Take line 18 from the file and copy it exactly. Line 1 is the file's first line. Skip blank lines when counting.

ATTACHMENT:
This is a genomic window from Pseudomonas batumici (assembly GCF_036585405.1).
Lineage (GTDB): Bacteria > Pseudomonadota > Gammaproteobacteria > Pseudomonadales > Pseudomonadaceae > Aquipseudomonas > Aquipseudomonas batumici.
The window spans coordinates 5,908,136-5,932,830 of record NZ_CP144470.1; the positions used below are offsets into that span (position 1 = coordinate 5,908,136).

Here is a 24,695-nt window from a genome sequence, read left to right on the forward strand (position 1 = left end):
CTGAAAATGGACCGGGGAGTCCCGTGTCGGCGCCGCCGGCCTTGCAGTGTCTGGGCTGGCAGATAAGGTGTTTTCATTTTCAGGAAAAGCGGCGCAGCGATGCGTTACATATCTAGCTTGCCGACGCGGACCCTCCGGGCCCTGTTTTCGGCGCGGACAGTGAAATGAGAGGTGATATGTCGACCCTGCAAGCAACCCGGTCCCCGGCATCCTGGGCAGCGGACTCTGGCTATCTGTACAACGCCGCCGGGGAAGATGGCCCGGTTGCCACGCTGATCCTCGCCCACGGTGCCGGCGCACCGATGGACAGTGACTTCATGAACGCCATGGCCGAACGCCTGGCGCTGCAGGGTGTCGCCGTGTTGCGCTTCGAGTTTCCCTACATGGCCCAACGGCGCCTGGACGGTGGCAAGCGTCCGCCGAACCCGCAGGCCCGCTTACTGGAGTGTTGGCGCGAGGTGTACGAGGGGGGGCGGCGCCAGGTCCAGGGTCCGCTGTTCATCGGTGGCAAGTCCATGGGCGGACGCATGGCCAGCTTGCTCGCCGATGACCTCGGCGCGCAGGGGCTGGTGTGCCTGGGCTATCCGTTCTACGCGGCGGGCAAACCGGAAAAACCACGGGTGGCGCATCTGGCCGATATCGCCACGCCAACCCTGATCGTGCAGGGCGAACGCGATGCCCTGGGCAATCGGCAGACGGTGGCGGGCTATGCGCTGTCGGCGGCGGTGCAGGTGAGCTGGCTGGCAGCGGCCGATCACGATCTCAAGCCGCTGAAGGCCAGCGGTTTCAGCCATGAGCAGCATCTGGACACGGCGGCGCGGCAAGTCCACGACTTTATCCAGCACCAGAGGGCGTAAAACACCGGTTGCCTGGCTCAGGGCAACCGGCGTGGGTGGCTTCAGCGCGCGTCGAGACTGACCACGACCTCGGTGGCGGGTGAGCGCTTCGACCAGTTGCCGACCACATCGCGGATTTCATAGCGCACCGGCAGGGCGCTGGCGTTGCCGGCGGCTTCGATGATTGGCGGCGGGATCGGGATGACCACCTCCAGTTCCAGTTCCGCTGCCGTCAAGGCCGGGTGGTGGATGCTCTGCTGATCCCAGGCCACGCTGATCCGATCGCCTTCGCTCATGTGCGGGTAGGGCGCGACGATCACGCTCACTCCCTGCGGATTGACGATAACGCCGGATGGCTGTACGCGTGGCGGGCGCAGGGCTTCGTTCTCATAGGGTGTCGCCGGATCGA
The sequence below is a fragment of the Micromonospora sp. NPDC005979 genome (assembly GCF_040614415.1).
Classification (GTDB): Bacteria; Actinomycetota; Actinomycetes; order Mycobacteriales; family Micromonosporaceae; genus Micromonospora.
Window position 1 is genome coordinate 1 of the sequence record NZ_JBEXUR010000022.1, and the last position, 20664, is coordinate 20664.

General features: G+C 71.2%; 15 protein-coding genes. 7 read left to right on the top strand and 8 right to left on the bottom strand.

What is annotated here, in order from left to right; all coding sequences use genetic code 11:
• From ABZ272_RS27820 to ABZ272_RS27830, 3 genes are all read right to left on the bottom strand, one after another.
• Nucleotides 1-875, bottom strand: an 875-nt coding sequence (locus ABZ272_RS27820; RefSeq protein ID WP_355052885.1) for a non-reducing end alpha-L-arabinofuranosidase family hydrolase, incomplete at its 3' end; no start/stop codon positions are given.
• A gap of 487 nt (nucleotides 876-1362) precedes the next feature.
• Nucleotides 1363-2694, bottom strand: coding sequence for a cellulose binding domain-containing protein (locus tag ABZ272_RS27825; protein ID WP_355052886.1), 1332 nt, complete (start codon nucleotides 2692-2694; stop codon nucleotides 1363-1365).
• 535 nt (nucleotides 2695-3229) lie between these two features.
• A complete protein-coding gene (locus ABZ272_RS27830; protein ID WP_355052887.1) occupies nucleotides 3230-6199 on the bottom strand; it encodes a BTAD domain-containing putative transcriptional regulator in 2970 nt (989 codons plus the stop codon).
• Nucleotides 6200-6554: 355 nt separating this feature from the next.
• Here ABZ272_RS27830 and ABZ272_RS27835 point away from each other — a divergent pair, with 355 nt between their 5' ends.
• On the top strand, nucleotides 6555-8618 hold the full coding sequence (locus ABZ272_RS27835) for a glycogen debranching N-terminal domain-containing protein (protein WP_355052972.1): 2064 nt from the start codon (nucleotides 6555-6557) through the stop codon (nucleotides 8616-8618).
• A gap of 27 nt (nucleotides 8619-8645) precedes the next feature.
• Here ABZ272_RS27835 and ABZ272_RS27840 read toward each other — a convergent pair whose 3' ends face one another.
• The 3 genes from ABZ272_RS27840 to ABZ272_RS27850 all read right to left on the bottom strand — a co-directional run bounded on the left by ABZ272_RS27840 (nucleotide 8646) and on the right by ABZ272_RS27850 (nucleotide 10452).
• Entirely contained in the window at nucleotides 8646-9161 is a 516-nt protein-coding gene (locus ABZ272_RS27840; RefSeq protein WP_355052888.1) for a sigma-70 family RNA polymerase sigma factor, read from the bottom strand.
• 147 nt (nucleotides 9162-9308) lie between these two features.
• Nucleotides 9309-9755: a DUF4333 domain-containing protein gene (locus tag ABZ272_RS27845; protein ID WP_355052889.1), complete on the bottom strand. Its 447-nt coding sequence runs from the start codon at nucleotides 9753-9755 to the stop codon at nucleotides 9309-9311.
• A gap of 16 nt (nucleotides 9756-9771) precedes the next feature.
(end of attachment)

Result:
• Here ABZ272_RS27830 and ABZ272_RS27835 point away from each other — a divergent pair, with 355 nt between their 5' ends.